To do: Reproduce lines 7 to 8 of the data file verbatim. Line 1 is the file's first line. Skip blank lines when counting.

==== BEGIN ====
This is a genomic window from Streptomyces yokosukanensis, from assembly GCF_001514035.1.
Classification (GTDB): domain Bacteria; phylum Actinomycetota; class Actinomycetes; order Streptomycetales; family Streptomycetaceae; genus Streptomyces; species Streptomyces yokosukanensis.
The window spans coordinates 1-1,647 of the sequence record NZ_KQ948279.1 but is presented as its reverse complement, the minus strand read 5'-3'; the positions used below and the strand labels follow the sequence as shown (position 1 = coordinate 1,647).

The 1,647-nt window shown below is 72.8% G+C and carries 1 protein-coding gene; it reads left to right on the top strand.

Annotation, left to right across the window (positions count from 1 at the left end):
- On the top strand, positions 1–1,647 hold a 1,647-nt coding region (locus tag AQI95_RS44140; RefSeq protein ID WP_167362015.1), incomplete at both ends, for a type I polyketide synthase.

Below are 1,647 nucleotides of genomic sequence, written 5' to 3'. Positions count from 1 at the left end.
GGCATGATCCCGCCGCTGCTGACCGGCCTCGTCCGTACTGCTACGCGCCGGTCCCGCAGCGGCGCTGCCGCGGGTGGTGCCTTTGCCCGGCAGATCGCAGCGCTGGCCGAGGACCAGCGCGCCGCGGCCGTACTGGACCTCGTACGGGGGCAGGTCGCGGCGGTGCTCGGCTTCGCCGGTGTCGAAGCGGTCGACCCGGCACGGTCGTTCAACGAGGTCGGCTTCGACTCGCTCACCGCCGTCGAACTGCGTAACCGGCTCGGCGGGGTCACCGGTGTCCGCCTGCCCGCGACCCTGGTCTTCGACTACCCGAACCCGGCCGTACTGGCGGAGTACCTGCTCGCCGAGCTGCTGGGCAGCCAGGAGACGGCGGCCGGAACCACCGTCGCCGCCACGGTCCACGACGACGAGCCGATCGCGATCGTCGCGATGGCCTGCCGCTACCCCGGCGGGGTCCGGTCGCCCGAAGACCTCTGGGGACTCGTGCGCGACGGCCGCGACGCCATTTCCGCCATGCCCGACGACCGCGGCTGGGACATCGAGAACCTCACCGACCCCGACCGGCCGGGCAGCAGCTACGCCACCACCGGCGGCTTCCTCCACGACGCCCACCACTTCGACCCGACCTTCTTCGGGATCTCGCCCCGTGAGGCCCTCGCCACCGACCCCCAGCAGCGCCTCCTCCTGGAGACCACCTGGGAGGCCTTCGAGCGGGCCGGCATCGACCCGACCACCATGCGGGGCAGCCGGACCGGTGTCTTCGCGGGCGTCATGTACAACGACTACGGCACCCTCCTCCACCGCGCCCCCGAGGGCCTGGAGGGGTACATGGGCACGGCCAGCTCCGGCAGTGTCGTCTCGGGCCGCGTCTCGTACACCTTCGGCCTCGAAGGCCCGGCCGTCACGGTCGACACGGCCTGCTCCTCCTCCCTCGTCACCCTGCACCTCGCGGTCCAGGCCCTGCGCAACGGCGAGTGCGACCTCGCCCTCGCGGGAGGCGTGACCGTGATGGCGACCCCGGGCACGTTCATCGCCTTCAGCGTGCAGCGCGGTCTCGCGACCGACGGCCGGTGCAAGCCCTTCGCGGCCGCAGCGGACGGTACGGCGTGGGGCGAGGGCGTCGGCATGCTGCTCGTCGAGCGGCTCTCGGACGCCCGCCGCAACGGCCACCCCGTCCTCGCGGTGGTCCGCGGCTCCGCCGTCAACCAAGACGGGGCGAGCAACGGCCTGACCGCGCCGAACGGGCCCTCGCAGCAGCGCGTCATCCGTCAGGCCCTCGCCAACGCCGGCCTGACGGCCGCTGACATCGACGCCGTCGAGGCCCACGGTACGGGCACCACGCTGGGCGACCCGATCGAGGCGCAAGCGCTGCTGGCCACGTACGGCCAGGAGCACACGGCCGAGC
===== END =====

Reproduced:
Below are 1,647 nucleotides of genomic sequence, written 5' to 3'. Positions count from 1 at the left end.
GGCATGATCCCGCCGCTGCTGACCGGCCTCGTCCGTACTGCTACGCGCCGGTCCCGCAGCGGCGCTGCCGCGGGTGGTGCCTTTGCCCGGCAGATCGCAGCGCTGGCCGAGGACCAGCGCGCCGCGGCCGTACTGGACCTCGTACGGGGGCAGGTCGCGGCGGTGCTCGGCTTCGCCGGTGTCGAAGCGGTCGACCCGGCACGGTCGTTCAACGAGGTCGGCTTCGACTCGCTCACCGCCGTCGAACTGCGTAACCGGCTCGGCGGGGTCACCGGTGTCCGCCTGCCCGCGACCCTGGTCTTCGACTACCCGAACCCGGCCGTACTGGCGGAGTACCTGCTCGCCGAGCTGCTGGGCAGCCAGGAGACGGCGGCCGGAACCACCGTCGCCGCCACGGTCCACGACGACGAGCCGATCGCGATCGTCGCGATGGCCTGCCGCTACCCCGGCGGGGTCCGGTCGCCCGAAGACCTCTGGGGACTCGTGCGCGACGGCCGCGACGCCATTTCCGCCATGCCCGACGACCGCGGCTGGGACATCGAGAACCTCACCGACCCCGACCGGCCGGGCAGCAGCTACGCCACCACCGGCGGCTTCCTCCACGACGCCCACCACTTCGACCCGACCTTCTTCGGGATCTCGCCCCGTGAGGCCCTCGCCACCGACCCCCAGCAGCGCCTCCTCCTGGAGACCACCTGGGAGGCCTTCGAGCGGGCCGGCATCGACCCGACCACCATGCGGGGCAGCCGGACCGGTGTCTTCGCGGGCGTCATGTACAACGACTACGGCACCCTCCTCCACCGCGCCCCCGAGGGCCTGGAGGGGTACATGGGCACGGCCAGCTCCGGCAGTGTCGTCTCGGGCCGCGTCTCGTACACCTTCGGCCTCGAAGGCCCGGCCGTCACGGTCGACACGGCCTGCTCCTCCTCCCTCGTCACCCTGCACCTCGCGGTCCAGGCCCTGCGCAACGGCGAGTGCGACCTCGCCCTCGCGGGAGGCGTGACCGTGATGGCGACCCCGGGCACGTTCATCGCCTTCAGCGTGCAGCGCGGTCTCGCGACCGACGGCCGGTGCAAGCCCTTCGCGGCCGCAGCGGACGGTACGGCGTGGGGCGAGGGCGTCGGCATGCTGCTCGTCGAGCGGCTCTCGGACGCCCGCCGCAACGGCCACCCCGTCCTCGCGGTGGTCCGCGGCTCCGCCGTCAACCAAGACGGGGCGAGCAACGGCCTGACCGCGCCGAACGGGCCCTCGCAGCAGCGCGTCATCCGTCAGGCCCTCGCCAACGCCGGCCTGACGGCCGCTGACATCGACGCCGTCGAGGCCCACGGTACGGGCACCACGCTGGGCGACCCGATCGAGGCGCAAGCGCTGCTGGCCACGTACGGCCAGGAGCACACGGCCGAGC